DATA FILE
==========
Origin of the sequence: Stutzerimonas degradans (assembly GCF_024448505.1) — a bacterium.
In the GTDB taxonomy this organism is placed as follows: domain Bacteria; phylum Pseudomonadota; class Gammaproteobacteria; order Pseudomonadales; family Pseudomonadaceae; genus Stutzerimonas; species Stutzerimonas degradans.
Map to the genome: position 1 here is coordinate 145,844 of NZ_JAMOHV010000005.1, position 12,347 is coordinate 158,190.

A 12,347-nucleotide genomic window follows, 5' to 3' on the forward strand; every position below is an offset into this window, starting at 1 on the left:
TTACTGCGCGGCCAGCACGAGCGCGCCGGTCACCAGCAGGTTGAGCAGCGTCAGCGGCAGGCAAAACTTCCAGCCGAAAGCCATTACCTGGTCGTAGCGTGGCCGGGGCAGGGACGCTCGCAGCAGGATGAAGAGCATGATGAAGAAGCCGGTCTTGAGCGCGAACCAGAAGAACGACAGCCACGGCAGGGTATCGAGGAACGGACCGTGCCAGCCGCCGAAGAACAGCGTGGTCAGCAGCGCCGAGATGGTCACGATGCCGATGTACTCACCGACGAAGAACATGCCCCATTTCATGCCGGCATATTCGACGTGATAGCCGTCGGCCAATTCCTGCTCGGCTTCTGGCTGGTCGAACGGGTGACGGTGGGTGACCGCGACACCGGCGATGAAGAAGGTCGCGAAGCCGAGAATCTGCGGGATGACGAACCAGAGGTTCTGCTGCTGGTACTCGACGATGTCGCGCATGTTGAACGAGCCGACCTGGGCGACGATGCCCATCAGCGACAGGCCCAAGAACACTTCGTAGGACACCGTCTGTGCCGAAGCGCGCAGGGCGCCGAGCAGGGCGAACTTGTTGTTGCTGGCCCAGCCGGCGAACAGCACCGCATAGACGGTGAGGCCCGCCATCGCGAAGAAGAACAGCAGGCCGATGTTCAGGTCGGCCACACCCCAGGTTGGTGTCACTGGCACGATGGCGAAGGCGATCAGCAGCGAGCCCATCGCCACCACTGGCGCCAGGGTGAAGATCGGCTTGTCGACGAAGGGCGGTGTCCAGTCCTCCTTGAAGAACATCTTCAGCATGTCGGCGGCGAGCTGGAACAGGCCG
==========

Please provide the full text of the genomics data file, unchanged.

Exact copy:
Origin of the sequence: Stutzerimonas degradans (assembly GCF_024448505.1) — a bacterium.
In the GTDB taxonomy this organism is placed as follows: domain Bacteria; phylum Pseudomonadota; class Gammaproteobacteria; order Pseudomonadales; family Pseudomonadaceae; genus Stutzerimonas; species Stutzerimonas degradans.
Map to the genome: position 1 here is coordinate 145,844 of NZ_JAMOHV010000005.1, position 12,347 is coordinate 158,190.

A 12,347-nucleotide genomic window follows, 5' to 3' on the forward strand; every position below is an offset into this window, starting at 1 on the left:
TTACTGCGCGGCCAGCACGAGCGCGCCGGTCACCAGCAGGTTGAGCAGCGTCAGCGGCAGGCAAAACTTCCAGCCGAAAGCCATTACCTGGTCGTAGCGTGGCCGGGGCAGGGACGCTCGCAGCAGGATGAAGAGCATGATGAAGAAGCCGGTCTTGAGCGCGAACCAGAAGAACGACAGCCACGGCAGGGTATCGAGGAACGGACCGTGCCAGCCGCCGAAGAACAGCGTGGTCAGCAGCGCCGAGATGGTCACGATGCCGATGTACTCACCGACGAAGAACATGCCCCATTTCATGCCGGCATATTCGACGTGATAGCCGTCGGCCAATTCCTGCTCGGCTTCTGGCTGGTCGAACGGGTGACGGTGGGTGACCGCGACACCGGCGATGAAGAAGGTCGCGAAGCCGAGAATCTGCGGGATGACGAACCAGAGGTTCTGCTGCTGGTACTCGACGATGTCGCGCATGTTGAACGAGCCGACCTGGGCGACGATGCCCATCAGCGACAGGCCCAAGAACACTTCGTAGGACACCGTCTGTGCCGAAGCGCGCAGGGCGCCGAGCAGGGCGAACTTGTTGTTGCTGGCCCAGCCGGCGAACAGCACCGCATAGACGGTGAGGCCCGCCATCGCGAAGAAGAACAGCAGGCCGATGTTCAGGTCGGCCACACCCCAGGTTGGTGTCACTGGCACGATGGCGAAGGCGATCAGCAGCGAGCCCATCGCCACCACTGGCGCCAGGGTGAAGATCGGCTTGTCGACGAAGGGCGGTGTCCAGTCCTCCTTGAAGAACATCTTCAGCATGTCGGCGGCGAGCTGGAACAGGCCG